Here's something that I think deserves to be seen far and wide.
Last week on FX's Totally Biased, host W. Kamau Bell kicked off a new segment on the show that will, as he puts it, pit comics against feminists. While anyone who's read my stuff over the past year or so knows that the subject of call-out culture and the social media "outrage machine," especially as it applies to comedy, is one that's pretty dear to my heart, right off the bat the implication that feminism and comedy are natural enemies bugs me. True, the humorless feminist is a well-worn cliché, and it's not hard to find plenty of examples of it, but even in the wake of one comic or another being raked over the coals for saying something purportedly anti-women, I've been careful not to lump all feminists together. I think there's a feminist media community that's as much an industry as any other political or social media complex these days; it seeks out things to comment on, to be angry over, and to milk manufactured indignation from which draws attention and page-views. I'm not questioning the sincerity of its umbrage, but I do believe that it's a culture that feeds off of itself.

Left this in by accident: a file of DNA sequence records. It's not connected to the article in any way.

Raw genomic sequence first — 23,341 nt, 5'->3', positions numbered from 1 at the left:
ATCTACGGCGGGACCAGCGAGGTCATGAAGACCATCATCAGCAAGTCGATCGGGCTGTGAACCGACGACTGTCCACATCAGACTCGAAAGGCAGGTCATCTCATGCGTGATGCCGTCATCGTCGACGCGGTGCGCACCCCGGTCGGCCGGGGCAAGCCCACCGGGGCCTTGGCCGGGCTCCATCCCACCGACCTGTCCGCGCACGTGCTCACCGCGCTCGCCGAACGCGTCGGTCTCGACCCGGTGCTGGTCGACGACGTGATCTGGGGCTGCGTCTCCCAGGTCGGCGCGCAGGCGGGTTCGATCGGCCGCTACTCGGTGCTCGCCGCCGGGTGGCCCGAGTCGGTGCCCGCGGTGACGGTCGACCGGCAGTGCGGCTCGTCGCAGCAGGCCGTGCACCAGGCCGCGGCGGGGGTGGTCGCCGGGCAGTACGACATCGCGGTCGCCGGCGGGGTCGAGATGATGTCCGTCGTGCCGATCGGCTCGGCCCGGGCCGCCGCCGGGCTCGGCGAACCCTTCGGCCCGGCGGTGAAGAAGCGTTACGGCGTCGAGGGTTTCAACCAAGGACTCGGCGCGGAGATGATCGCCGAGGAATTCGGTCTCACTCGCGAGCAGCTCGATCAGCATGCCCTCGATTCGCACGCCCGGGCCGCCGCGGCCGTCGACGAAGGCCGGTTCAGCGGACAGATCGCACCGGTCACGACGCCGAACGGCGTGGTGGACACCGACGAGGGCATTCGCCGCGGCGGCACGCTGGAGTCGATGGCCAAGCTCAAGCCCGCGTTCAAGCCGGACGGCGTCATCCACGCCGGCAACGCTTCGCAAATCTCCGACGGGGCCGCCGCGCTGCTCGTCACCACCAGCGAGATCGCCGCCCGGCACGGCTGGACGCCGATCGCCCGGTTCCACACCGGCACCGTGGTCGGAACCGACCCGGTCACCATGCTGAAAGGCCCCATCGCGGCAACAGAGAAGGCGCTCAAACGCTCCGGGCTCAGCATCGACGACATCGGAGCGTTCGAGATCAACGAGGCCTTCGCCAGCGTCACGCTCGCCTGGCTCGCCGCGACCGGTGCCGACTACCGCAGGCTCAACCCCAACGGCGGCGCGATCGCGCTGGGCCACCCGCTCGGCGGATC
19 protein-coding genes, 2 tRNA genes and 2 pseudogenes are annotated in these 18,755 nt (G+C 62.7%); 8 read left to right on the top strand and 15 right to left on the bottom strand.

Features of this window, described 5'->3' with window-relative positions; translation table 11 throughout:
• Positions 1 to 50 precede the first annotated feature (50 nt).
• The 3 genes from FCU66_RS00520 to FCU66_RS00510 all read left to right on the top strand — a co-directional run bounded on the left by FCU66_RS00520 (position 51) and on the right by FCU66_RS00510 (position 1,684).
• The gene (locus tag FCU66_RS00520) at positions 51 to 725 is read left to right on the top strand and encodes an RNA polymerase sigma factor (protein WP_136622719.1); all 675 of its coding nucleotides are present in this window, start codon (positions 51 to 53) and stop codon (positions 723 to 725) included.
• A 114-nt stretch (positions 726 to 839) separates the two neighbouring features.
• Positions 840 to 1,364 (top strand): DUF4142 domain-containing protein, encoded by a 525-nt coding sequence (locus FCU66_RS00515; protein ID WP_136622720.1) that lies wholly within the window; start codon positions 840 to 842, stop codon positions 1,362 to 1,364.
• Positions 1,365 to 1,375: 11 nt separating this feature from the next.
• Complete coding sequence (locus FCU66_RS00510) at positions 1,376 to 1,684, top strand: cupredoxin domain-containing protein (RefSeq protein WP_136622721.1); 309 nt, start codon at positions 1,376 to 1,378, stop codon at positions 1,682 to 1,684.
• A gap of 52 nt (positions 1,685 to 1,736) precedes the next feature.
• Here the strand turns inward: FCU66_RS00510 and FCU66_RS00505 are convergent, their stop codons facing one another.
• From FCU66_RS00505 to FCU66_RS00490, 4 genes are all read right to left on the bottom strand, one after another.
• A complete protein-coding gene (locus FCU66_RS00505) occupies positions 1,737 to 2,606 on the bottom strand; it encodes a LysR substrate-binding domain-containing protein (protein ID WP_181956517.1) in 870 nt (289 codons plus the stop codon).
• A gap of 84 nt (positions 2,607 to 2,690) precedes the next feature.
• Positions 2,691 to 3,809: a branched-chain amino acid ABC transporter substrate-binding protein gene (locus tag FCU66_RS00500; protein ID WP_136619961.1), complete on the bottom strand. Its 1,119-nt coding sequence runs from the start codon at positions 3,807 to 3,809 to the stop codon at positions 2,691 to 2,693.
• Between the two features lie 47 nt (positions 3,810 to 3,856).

As it turns out, though, W. Kamau Bell did in fact call upon one of the most vocal members of this community -- this very specific brand of feminist -- to fulfill the generic "feminist" role in his first televised death-match. And so, for more than 15-minutes, what you had last week was Jezebel's Lindy West going at it with very good, very outspoken comic Jim Norton. If you're unfamiliar with West, I mentioned her as recently as a couple of weeks ago, when she injected herself into the thoroughly ridiculous fray spawned by a piece in Salon that targeted Patton Oswalt and accused him of being part of the problem of "rape culture" simply by not speaking out against it. West wrote a column aimed right at what she believed was the heart of the problem; in other words, it was called "An Open Letter To White Male Comics." She also famously wrote the most widely circulated of the many insufferable pieces in the wake of the Daniel Tosh rape-joke controversy from last year that lectured comics on “how to make a rape joke" and was behind an essay called, “Hey, Men, I’m Funnier Than You,” so I don't think it's an unfair characterization to say that Lindy West thinks quite a bit of herself and her self-appointed role as the arbiter of what is and isn't funny. What's of course interesting -- and unfortunate -- about what you're going to notice as you watch this, is that, yes, for a good portion of the discussion, Lindy West seems to embody the cliché of the self-righteous generic feminist perfectly, therefore I get the impression that, no, she's not funnier than just about anyone (men or otherwise).